Regulation of Mast Cell Survival

Detta är en avhandling från Uppsala : Acta Universitatis Upsaliensis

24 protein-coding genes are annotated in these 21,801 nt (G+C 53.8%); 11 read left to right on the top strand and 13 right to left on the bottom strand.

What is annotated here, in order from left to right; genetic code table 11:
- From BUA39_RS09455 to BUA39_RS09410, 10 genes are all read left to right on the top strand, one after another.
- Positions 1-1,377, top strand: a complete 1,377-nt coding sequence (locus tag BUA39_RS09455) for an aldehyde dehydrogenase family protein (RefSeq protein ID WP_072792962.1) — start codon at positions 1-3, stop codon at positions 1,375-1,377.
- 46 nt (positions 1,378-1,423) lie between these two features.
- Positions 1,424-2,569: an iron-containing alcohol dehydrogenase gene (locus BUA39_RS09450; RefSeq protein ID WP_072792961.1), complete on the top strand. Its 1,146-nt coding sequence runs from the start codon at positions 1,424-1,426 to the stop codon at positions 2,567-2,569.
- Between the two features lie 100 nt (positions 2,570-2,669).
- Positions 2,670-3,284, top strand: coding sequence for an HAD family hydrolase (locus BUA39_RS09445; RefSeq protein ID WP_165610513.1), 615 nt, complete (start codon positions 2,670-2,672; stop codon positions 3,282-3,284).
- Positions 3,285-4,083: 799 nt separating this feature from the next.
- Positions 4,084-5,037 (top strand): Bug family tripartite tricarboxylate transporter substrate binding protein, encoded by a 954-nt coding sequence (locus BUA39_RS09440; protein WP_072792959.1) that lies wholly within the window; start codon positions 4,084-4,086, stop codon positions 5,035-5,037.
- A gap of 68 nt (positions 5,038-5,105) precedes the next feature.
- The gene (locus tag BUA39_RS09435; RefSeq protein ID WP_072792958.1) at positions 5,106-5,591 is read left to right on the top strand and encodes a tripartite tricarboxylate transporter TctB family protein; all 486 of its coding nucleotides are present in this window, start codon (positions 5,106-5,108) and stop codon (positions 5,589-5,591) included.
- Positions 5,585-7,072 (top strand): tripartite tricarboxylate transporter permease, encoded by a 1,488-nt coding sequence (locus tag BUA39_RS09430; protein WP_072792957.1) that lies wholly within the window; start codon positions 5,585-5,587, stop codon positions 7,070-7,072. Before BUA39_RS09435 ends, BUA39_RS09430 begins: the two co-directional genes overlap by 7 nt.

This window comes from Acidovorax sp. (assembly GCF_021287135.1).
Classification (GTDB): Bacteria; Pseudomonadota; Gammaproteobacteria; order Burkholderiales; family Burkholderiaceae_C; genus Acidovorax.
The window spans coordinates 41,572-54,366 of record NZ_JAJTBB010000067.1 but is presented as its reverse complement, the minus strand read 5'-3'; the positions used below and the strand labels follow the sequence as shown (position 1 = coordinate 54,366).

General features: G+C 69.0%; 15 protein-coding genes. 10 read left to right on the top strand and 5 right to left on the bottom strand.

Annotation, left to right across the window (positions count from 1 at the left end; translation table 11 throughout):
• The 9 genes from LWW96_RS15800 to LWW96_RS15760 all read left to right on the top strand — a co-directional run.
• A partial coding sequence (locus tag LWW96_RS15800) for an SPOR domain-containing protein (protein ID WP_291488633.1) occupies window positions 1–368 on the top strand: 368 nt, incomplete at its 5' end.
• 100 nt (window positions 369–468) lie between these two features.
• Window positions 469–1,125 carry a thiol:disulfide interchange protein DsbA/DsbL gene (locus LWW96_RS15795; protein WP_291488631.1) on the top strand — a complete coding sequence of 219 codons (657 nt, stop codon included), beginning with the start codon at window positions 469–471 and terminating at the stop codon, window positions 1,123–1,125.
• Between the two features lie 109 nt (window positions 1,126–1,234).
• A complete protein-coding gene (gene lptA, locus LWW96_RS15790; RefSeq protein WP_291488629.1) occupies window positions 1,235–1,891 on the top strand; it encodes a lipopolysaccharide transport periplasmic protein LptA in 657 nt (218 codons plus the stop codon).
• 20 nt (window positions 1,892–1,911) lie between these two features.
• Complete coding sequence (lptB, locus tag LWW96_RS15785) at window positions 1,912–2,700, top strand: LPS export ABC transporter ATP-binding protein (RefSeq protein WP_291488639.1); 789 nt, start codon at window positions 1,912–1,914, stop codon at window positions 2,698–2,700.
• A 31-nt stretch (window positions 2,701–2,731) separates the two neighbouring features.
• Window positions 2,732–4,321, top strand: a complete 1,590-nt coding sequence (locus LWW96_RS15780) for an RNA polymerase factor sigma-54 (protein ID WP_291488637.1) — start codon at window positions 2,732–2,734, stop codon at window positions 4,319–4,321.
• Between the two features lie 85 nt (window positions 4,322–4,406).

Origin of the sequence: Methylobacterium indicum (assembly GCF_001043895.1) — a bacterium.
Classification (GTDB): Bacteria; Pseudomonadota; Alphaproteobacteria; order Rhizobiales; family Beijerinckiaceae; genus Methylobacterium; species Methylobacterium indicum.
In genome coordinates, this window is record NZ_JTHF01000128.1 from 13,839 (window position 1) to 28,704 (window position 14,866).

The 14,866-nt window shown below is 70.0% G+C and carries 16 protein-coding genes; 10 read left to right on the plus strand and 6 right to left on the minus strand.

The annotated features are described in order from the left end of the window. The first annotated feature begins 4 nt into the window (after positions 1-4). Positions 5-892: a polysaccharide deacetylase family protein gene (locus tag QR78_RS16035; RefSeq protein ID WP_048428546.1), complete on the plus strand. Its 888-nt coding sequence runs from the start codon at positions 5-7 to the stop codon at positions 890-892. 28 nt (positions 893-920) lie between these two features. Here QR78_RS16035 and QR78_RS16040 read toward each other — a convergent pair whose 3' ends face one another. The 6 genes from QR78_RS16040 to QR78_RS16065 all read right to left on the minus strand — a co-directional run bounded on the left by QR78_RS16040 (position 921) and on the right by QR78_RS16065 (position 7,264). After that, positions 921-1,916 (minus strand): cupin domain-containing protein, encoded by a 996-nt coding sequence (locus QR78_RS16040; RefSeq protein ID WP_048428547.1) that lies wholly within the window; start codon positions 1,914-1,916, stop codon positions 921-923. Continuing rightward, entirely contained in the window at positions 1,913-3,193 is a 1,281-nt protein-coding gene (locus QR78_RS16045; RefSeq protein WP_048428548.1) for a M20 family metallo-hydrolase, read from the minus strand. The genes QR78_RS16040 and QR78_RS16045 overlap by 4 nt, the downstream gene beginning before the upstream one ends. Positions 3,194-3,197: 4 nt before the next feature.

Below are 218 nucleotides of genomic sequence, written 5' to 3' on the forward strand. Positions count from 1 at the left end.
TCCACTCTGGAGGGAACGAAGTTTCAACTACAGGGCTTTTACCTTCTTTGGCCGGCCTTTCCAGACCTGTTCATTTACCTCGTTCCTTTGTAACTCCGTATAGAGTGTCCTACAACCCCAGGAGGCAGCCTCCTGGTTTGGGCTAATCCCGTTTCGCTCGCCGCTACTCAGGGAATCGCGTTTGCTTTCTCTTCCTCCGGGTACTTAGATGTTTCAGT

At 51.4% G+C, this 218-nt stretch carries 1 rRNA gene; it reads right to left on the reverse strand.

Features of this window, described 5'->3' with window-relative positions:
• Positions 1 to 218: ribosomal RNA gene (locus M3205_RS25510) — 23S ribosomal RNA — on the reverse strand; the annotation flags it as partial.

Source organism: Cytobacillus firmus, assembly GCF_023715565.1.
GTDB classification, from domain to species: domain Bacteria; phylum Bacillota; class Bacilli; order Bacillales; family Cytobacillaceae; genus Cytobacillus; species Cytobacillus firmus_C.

Sammanfattning: Mast cells are long-lived effector cells of importance for both acute and chronic inflammations. Mast cells can be activated in many different ways, leading to the release of inflammatory mediators. In contrast to most other inflammatory cells, activated mast cells have the capacity to recover, regranulate and thereby be activated again. In this thesis I have investigated the mechanisms involved in regulating activation-induced mast cell survival. We have found that cross-linking of Fc?RI-bound IgE with an antigen (IgER-CL) induces a survival program in mast cells. Upon IgER-CL, mouse and human mast cells upregulate the pro-survival Bcl-2 family gene A1/Bfl-1. A1-/- mast cells degranulate upon Fc?RI activation but they cannot recover most likely due to the lack of A1. Sensitized and provoked A1-/- mice exhibit lower amounts of mast cells compared to littermate controls. In contrast to mast cells, no Bfl-1 expression or survival promotion can be detected in basophils after IgER-CL. Another mast cell secretagogue, an adenosine receptor agonist, neither promoted upregulation of A1 nor survival.Although it is well established that mast cell survival is dependent on stem cell factor (SCF), it has not been described how this process is regulated. We have found that SCF promotes survival through Akt-mediated inhibition of the forkhead transcription factor FOXO3a and its transcriptional target Bim, a BH3-only pro-apoptotic protein. SCF-treatment prevents upregulation of Bim protein expression and leads to an upregulation of Bim phosphorylation through PI3-kinase and MEK-dependent pathways. Overexpression of FOXO3a causes an upregulation of Bim and induces mast cell apoptosis, even in the presence of SCF. Taken together, the work in this thesis demonstrates that A1/Bfl-1 and Bim play key roles in mast cell survival. These findings might be of importance in understanding the mechanisms of mast cell longevity and hence for possible new therapeutics used for mast cell-associated inflammations.